Where the Crawdads Sing by Delia OwensMy rating: 2 of 5 starsI'm going to voice a wildly unpopular opinion: I did not like this book and cannot understand the hype. I would give it a 2.5 because the nature writing was strong and beautifully captured the landscape of coastal North Carolina. Not everyone enjoys descriptive… Continue reading Where the Crawdads Sing
I have already reviewed Homegoing so I’m reblogging my post about it. It’s my choice for Best Book of the Year (though it was published a few years ago). I read a lot of memorable novels in 2019, but this one blew me away.
Be warned: it’s tough reading! My bonus mom couldn’t finish it because she found it so heartbreaking. I think it’s important to reflect on history and see how wounds are passed down through the generations. If society is to heal, it’s essential that we acknowledge the past and confront institutional racism. This book presents the best case for slavery reparations that I’ve read to date. I think it should be required reading in schools. I look forward to reading future books by Yaa Gyasi. She is a very talented writer!
Prompt Day 10: What was the best book you read in 2019? What did you like about it? #Manifest20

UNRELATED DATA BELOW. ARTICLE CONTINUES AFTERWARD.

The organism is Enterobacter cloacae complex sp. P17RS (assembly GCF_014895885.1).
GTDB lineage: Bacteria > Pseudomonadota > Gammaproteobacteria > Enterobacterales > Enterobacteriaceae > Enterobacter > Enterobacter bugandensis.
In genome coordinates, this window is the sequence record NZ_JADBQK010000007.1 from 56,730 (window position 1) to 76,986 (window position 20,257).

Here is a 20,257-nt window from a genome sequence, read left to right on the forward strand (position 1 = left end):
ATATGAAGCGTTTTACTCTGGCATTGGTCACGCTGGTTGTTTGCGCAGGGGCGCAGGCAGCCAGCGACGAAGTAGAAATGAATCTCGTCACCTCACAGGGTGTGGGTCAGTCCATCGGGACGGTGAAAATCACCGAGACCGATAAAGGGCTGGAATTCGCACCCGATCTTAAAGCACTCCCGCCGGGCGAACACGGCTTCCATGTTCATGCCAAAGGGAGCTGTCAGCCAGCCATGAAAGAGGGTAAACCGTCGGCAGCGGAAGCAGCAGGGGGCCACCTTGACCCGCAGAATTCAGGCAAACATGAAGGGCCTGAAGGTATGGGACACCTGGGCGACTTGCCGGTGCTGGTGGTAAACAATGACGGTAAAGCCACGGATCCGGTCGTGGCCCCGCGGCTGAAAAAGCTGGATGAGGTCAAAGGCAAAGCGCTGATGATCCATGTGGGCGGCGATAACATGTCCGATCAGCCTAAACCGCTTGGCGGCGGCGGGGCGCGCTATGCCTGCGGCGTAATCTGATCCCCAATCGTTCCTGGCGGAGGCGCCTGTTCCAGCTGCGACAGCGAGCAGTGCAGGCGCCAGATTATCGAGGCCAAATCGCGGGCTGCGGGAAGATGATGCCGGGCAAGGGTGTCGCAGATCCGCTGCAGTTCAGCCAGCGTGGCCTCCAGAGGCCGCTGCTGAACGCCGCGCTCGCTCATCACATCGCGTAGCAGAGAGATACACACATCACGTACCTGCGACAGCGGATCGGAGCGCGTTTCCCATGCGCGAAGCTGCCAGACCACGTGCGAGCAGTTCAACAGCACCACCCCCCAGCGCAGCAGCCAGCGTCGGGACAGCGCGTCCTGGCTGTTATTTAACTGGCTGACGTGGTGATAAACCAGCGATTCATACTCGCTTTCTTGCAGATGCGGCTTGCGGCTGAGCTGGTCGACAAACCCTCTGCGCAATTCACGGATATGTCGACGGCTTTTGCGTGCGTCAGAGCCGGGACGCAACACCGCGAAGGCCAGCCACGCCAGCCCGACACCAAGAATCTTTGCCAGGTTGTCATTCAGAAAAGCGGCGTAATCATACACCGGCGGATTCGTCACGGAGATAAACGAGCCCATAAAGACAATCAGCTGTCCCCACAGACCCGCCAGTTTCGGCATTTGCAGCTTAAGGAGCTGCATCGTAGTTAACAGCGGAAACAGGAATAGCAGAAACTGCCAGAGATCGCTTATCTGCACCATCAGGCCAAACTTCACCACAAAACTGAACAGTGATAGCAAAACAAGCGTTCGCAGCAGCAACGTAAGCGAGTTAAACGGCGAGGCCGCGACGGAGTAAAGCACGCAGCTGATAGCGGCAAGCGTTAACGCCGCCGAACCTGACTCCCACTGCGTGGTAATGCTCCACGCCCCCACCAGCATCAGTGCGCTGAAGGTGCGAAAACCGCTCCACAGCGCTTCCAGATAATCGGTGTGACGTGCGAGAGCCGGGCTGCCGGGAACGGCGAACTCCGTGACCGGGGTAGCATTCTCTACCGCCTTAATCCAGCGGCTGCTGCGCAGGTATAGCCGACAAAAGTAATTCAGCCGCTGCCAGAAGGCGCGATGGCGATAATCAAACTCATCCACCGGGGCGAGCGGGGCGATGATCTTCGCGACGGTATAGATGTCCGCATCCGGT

“Weakness is treating someone as though they belong to you. Strength is knowing that everyone belongs to themselves.” – Maame
I finished reading Homegoing by Yaa Gyasi a few days ago. A character in the novel, Mrs. Pinkston, asks her high school English student, “What do you think of the book? But do you love it? Do you feel it inside you?”
As an avid reader, I understand the importance of this question. Though I read a lot of highly acclaimed books, it’s not often that I’m able to answer in the affirmative. Reading Homegoing was one of the rare occasions when the words resonated on a deeper level; the story was as personal and deeply felt as if I were reading about my own family. At times I felt almost sick with rage. I could easily picture my father’s ancestors stripped of their humanity, forced to suffer the…
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